Corsair Vengeance K95 Mechanical Gaming Keyboard
Last year, Corsair released the Vengeance K90 as one of two new keyboards. It was a big gamble for Corsair entering the crowded gaming peripheral market for the first time, electing to jump in with mechanical keyboards with the K90 being a very expensive keyboard. Mechanical keyboards were catching on back then and people of all sorts – gamers, typists, and computer enthusiasts – had their opinions regarding the Vengeance K90 keyboard. First there were those who scoffed at the idea of an expensive keyboard, the kind of person who would be blissful with a no frills membrane keyboard. Second, some felt cheated that the K90’s 18 macro keys were the only full-sized keys that weren’t mechanical, but in-fact membrane. Lastly, there were those who liked the K90 for what it was. For those unsatisfied with the older K90’s non-mechanical macro keys, the K95 is Corsair’s response to those criticisms.
Ultimately, we can assume Corsair remains confident staying in the keyboard market after seeing them acquire the Raptor brand and expand their Vengeance lineup. The Vengeance K95 sits at the top as the most expensive Corsair keyboard to date, costing $129.99 shipped.
Beside the macro keys, the K95 is largely similar to the K70 which we have reviewed. The K95 only comes in one color – black with white backlights – and one type of mechanical switch – Cherry MX Red. While this keyboard doesn’t have the textured keycaps bundled with the K70, the K95 does have three profiles which store both custom macro settings and key-by-key lighting arrangements.
Corsair K95 Features and Technical Specifications:
- Cherry MX Red Mechanical Key Switches
- Black Anodized Brushed Aluminum Chassis
- Key-by-key Customizable Backlighting
- 18 Customizable G-keys With On-The-Fly Programming
- Full key Matrix Anti-Ghosting with 20-Key Rollover
- On-Board Profile Storage
- 2-year warranty
The Vengeance K95 keyboard comes with a detachable wristrest, a user guide, and warranty information. A driver CD is not included and the keyboard’s macro software is downloadable from Corsair’s product website. Unlike the K70, the K95 does not come with a keypuller or additional keycaps.
This concludes our introduction – let’s start looking at the keyboard!
Looking Closer at the Vengeance K95
The Corsair Vengeance K95’s 18 macro keys expectedly make for a wide keyboard. Be mindful of tabletop space with this keyboard’s total dimensions of 19.75(L) x 6.5(W) x 1.5(H) inch / 460(L) x 166(W) x 38(H) mm. Attaching the wristrest increases the keyboard width to 8.25 inches. Like the older K90 (image), the K95’s mounting plate consists of two zones: brushed aluminum under the main 104-keys and plastic under the macros.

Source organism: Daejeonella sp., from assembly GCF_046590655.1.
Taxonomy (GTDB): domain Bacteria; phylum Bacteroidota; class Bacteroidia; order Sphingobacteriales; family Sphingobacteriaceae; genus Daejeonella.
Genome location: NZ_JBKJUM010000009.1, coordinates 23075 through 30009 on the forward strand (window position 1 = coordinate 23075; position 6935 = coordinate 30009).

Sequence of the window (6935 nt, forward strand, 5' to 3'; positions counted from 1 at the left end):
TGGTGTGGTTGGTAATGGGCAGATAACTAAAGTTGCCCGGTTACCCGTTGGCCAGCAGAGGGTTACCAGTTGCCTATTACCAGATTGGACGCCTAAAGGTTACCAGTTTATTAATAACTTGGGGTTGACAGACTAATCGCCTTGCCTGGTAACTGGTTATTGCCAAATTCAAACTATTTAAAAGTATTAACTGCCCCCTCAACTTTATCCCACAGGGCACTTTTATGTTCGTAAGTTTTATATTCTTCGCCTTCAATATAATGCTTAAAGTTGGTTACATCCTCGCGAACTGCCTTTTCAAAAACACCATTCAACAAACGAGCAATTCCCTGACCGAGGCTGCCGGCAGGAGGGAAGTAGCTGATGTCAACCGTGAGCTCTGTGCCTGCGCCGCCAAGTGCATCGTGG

The K95’s thick braided USB cable terminates in two USB plugs; one which powers the keyboard and the other for USB passthrough. This means that only one USB port is needed to use the K95 keyboard as a keyboard.
A slider switch near the USB passthrough controls the keyboard polling rate. By default, “1” is 1000 MHz and goes down to 750 MHz, 500 MHz, abd 250 MHz. Sliding the switch all the way to “BIOS” will put the keyboard into a compatibility mode for BIOS that may not recognize the K70.
A set of media keys are located on the top right corner of the K95 over the numpad. There are buttons for Mute, Stop, Next, Previous, and Play/Pause. A scroll bar controls system sound volume.
To the left of the Mute button and the Lock Keys are three buttons. From left to right is a toggle for key-by-key lighting, brightness setting, and Windows key lock.
Like the older Vengeance K90, the K95 has 18 customizable macro keys. Unlike the K90, the K95’s macros are mechanical keys with the same backlighting implementation as the rest of the keyboard.
The macro keys sound different from the other 104-keys because of the plastic at the key’s base. The tactility also feels slightly different, feeling like a softer bump bottoming on the plastic than bottoming on the aluminum.
The macro keys are laid on a flat array and do not follow the ergonomic contour of the 104-keys.
The K95 has folding risers on all four corners giving more height adjustability than other keyboards with two risers.
An included wrist rest can be attached to the K70. The wrist rest is secured by sliding and snapping the tabs into the slots on the underside and can be removed by pinching the tabs.
The Vengeance K95 keys are individually backlit with white LEDs. Like Corsair’s other mechanical keyboards, the exposed switch mounting plate allows light to spill out from beneath the keys and give a glowing keyboard impression. With so much light coming out, this is a very bright keyboard. Even the lowest brightness setting is brighter than nearly every other backlit keyboard we have ever seen.